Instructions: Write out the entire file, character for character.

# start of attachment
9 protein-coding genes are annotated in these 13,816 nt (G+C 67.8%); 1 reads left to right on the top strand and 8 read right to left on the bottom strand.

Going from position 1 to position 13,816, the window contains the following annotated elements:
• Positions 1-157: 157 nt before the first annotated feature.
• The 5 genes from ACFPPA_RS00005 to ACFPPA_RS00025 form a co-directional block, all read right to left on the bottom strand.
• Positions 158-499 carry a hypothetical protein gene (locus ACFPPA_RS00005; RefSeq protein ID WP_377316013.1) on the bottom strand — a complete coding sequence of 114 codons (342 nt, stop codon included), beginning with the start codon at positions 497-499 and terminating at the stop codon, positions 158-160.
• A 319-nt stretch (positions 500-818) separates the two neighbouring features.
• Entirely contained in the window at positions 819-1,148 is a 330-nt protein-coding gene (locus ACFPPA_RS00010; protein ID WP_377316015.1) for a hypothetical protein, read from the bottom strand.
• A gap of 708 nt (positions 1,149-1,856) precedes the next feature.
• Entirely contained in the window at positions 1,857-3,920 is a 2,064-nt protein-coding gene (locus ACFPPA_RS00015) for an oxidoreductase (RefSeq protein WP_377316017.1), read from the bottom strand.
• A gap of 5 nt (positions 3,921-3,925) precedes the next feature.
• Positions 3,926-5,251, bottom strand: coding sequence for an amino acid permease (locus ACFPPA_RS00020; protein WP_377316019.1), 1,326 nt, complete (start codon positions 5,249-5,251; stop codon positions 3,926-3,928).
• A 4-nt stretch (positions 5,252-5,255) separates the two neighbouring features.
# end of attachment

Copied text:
9 protein-coding genes are annotated in these 13,816 nt (G+C 67.8%); 1 reads left to right on the top strand and 8 read right to left on the bottom strand.

Going from position 1 to position 13,816, the window contains the following annotated elements:
• Positions 1-157: 157 nt before the first annotated feature.
• The 5 genes from ACFPPA_RS00005 to ACFPPA_RS00025 form a co-directional block, all read right to left on the bottom strand.
• Positions 158-499 carry a hypothetical protein gene (locus ACFPPA_RS00005; RefSeq protein ID WP_377316013.1) on the bottom strand — a complete coding sequence of 114 codons (342 nt, stop codon included), beginning with the start codon at positions 497-499 and terminating at the stop codon, positions 158-160.
• A 319-nt stretch (positions 500-818) separates the two neighbouring features.
• Entirely contained in the window at positions 819-1,148 is a 330-nt protein-coding gene (locus ACFPPA_RS00010; protein ID WP_377316015.1) for a hypothetical protein, read from the bottom strand.
• A gap of 708 nt (positions 1,149-1,856) precedes the next feature.
• Entirely contained in the window at positions 1,857-3,920 is a 2,064-nt protein-coding gene (locus ACFPPA_RS00015) for an oxidoreductase (RefSeq protein WP_377316017.1), read from the bottom strand.
• A gap of 5 nt (positions 3,921-3,925) precedes the next feature.
• Positions 3,926-5,251, bottom strand: coding sequence for an amino acid permease (locus ACFPPA_RS00020; protein WP_377316019.1), 1,326 nt, complete (start codon positions 5,249-5,251; stop codon positions 3,926-3,928).
• A 4-nt stretch (positions 5,252-5,255) separates the two neighbouring features.